South American football's obsession with drama

 

During breaks in the play, Peruvian TV loves to show a quick compilation of the game's outstanding fouls, so that fans of gratuitous violence can enjoy a special treat.

Real Garcilaso might feel like crying foul  if they chalk up a big win in next Sunday's second leg of the final of the Peruvian championship.

Founded as recently as 2009, Garcilaso have enjoyed a meteoric rise. They are still entitled to dream of their debut title - but they will have to do it the hard way after losing the first leg 1-0 at home to Sporting Cristal.

It was a disappointing result in their home city of Cuzco, where they might have hoped that the altitude would tip things in their favour. Their main threat all season has been their splendidly named centre forward, Andy Pando,  by some distance the top scorer of the championship.

In the event, though, Cristal's three centre backs and their deep defence deprived Pando of time and space, and he made little impression.

Current South American champions

  • Brazil: Fluminense
  • Argentina: Velez Sarsfield
  • Chile: Universidad de Chile
  • Peru: Juan Aurich
  • Ecuador: Barcelona
  • Paraguay: Cerro Porteno

Cristal have been outstanding all year, and in front of their own fans in Lima in the second leg they are strong favourites. Garcilaso and Andy Pando would seem to be waving goodbye to their title hopes - especially as a victory by more than a single goal would not be good enough. Goal difference is not a factor in this final.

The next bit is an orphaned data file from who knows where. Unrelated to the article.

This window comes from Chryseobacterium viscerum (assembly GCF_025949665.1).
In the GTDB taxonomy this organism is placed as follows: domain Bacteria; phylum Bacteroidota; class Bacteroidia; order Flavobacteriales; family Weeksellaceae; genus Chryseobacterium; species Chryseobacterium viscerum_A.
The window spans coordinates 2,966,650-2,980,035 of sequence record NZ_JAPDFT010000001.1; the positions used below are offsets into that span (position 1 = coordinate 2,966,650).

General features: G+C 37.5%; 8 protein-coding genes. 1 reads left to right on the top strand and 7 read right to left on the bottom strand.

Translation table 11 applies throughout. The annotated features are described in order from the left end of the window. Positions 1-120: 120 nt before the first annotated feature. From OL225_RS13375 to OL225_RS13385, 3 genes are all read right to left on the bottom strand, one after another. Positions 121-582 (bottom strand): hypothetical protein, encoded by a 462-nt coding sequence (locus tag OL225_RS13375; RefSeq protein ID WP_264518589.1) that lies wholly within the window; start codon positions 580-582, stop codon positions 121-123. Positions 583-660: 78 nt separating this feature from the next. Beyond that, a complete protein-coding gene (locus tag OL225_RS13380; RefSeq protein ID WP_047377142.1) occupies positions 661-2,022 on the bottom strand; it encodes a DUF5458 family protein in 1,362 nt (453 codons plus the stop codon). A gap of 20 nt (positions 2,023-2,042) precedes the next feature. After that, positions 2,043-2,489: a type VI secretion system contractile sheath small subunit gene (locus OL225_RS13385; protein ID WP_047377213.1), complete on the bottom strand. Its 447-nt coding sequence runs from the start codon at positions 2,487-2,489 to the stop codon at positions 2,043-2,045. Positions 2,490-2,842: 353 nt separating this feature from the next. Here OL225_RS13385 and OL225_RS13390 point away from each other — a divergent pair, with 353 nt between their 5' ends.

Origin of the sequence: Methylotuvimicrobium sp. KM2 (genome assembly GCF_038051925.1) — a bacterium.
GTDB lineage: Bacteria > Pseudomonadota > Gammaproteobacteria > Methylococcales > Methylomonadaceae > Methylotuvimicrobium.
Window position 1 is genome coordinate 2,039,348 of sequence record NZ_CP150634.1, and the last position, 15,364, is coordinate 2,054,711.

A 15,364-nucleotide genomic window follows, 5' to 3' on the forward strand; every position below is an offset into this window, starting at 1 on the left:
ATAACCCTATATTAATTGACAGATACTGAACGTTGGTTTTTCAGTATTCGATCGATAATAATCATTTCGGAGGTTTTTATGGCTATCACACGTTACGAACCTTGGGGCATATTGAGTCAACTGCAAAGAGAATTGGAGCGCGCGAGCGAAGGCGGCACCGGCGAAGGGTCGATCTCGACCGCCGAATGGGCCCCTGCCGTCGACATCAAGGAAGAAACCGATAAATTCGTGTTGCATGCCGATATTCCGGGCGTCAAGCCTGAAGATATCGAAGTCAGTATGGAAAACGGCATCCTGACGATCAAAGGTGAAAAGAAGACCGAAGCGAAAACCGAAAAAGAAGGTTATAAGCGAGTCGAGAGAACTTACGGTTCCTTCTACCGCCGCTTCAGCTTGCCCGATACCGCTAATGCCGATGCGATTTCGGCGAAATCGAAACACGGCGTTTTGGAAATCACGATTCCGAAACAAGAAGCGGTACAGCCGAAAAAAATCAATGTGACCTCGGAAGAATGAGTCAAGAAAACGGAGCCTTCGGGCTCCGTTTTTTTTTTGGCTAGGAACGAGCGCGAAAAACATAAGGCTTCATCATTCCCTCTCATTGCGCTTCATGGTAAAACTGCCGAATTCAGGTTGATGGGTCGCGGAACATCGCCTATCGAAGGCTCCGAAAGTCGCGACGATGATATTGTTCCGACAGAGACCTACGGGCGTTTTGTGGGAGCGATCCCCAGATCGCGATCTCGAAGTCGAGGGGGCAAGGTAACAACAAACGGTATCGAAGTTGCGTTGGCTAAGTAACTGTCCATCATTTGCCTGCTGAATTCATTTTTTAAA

A win by one goal is worth the same as a win by 10. If the teams are locked on a win apiece, whatever the margins, then a third game will be played - and Cristal, who have accumulated more points through the year, are entitled to name the venue.

This set up - the championship culminating in a final, which may stretch to three games - is a clear attempt to manufacture drama. It is done to avoid what has happened in Brazil this year - after years of varying formats, the 20 first division teams now play each other home and away in a classic league format.

This system has serious advantages - not only does it reward the best side, it also keeps all the clubs in operation for the entire duration of the season. But it comes at a price. There is no guarantee of last-gasp drama.

This year Fluminense wrapped up the title with three games still to go.  Sunday's last round was something of a damp squib - there was very little left to play for. One Brazilian TV executive despises this league format and never ceases to complain about it. He gave a speech at the Soccerex trade fair last week which could be paraphrased as "I don't mind if the format is not fair, I want it to be exciting."

This tension - between the justice of a league system and the drama of sudden death matches - is frequently apparent in South American scheduling. Almost all over the continent the year is divided into two halves, so that two separate championships can be staged in a bid to keep interest levels high.

In Ecuador, where there are only 12 first division clubs, it is possible to stage two separate home and away leagues, with the idea being that the two winners meet each other at the end of the year in a two-legged final. That has been scuppered this year by the fact that Barcelona of Guayaquil won both phases.

Paraguay also has 12 clubs, and has separate leagues without an overall final. There is no lack of drama this time, as with two rounds to go there is only a point between the top three, Libertad, Nacional and Guarani.